There were few changes in mood and behavior with STN or GPi DBS. The approach of staging STN or GPi DBS without aggressive medication reduction could be a viable option for managing PD surgical candidates. A study of bilateral DBS and of medication reduction will be required to better understand risks and benefits of a bilateral approach.

Authors+Show Affiliations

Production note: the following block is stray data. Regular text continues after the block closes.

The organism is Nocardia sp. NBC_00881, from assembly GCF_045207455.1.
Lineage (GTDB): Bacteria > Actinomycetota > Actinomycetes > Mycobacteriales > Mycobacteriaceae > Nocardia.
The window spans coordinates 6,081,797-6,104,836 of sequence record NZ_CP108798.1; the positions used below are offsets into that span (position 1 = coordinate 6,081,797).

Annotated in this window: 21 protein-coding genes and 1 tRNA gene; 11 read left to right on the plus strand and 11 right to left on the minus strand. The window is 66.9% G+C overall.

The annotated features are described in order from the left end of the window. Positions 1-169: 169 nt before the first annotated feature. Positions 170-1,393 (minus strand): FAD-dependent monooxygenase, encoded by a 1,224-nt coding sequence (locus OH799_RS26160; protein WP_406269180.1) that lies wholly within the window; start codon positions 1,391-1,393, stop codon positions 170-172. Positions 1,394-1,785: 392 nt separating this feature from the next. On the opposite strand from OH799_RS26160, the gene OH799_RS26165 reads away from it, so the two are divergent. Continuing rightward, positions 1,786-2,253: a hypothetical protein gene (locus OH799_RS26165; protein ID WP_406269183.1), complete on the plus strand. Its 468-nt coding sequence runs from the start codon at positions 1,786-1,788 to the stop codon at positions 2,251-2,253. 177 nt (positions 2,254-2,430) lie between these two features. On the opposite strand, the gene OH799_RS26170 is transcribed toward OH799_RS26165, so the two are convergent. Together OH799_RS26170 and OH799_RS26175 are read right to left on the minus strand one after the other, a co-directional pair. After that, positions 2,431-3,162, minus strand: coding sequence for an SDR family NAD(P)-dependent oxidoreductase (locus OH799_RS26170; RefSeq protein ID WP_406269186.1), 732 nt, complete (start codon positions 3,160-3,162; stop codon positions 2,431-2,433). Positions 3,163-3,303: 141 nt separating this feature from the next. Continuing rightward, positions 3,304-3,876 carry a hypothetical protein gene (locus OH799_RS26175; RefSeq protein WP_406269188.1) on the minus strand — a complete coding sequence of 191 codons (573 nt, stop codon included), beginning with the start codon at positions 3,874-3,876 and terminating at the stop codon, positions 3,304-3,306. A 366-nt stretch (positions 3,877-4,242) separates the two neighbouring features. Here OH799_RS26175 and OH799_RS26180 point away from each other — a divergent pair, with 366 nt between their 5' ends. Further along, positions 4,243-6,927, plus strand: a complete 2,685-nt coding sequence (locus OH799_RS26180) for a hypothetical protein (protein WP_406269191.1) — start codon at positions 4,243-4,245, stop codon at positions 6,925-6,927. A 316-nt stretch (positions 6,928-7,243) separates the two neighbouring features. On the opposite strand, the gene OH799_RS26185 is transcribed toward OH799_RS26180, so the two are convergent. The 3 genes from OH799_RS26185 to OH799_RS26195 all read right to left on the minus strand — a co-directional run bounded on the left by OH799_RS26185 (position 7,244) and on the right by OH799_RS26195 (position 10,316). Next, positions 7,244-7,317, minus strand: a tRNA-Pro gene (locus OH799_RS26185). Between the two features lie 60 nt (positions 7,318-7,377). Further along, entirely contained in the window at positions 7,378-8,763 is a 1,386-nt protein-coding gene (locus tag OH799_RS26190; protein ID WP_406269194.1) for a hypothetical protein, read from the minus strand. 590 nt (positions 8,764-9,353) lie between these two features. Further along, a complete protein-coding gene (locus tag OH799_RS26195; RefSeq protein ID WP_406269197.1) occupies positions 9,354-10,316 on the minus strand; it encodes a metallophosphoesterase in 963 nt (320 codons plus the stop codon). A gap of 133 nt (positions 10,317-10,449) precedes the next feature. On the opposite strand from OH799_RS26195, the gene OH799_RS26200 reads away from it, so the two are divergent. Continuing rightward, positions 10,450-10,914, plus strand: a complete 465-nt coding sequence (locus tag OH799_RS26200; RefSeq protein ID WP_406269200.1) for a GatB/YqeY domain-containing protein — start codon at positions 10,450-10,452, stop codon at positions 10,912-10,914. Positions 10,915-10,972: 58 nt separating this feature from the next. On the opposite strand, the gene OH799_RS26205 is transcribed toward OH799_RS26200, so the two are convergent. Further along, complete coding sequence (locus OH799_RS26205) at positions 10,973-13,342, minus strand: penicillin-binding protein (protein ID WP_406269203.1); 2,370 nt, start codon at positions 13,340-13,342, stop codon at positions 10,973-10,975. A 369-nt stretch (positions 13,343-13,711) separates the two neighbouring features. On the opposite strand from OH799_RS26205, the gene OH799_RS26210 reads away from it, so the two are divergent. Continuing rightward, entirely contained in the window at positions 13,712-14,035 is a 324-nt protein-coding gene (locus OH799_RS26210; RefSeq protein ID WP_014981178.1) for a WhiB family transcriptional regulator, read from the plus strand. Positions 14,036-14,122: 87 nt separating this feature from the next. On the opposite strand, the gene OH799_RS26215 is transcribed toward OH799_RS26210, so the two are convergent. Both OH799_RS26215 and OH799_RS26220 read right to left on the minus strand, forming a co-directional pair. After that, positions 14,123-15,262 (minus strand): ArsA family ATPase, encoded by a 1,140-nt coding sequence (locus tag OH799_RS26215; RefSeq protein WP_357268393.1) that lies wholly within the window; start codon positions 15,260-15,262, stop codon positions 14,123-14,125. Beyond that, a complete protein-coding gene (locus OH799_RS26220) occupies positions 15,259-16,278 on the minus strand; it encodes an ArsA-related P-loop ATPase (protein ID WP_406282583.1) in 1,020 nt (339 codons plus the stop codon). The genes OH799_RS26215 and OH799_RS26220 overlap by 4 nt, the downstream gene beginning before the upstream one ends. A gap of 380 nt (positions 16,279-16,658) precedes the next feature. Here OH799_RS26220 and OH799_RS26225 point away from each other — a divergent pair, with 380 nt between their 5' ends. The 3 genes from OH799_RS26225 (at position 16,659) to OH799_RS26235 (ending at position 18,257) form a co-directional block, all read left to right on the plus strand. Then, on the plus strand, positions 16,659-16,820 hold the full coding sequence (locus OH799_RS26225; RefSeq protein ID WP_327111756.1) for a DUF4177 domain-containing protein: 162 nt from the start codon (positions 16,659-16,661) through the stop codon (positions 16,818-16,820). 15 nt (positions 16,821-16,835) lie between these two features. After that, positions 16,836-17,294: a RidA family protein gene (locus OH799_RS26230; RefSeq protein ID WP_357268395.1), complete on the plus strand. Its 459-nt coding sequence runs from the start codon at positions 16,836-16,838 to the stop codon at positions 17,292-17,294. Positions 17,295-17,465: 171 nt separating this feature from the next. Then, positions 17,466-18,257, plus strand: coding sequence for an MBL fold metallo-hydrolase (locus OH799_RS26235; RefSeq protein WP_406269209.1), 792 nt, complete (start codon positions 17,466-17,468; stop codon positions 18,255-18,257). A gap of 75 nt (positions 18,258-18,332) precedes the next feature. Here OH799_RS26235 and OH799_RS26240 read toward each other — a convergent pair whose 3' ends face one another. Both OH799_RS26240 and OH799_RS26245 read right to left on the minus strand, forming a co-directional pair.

Department of Neurology, Center for Movement Disorders and Neurorestoration, University of Florida, Gainesville, Gainesville, FL, United States of America; Department of Neurosurgery, Center for Movement Disorders and Neurorestoration, University of Florida, Gainesville, Gainesville, FL, United States of America.Department of Biostatistics, Center for Movement Disorders and Neurorestoration, University of Florida, Gainesville, Gainesville, FL, United States of America.Department of Psychiatry, Center for Movement Disorders and Neurorestoration, University of Florida, Gainesville, Gainesville, FL, United States of America.Department of Psychiatry, Center for Movement Disorders and Neurorestoration, University of Florida, Gainesville, Gainesville, FL, United States of America.Department of Neurology, Center for Movement Disorders and Neurorestoration, University of Florida, Gainesville, Gainesville, FL, United States of America; Department of Clinical and Health Psychology, Center for Movement Disorders and Neurorestoration, University of Florida, Gainesville, Gainesville, FL, United States of America.Department of Neurology, Center for Movement Disorders and Neurorestoration, University of Florida, Gainesville, Gainesville, FL, United States of America.Department of Neurology, Center for Movement Disorders and Neurorestoration, University of Florida, Gainesville, Gainesville, FL, United States of America.Department of Neurology, Center for Movement Disorders and Neurorestoration, University of Florida, Gainesville, Gainesville, FL, United States of America.Department of Neurology, Medical College of Wisconsin, Milwaukee, WI, United States of America.Department of Neurosurgery, Center for Movement Disorders and Neurorestoration, University of Florida, Gainesville, Gainesville, FL, United States of America.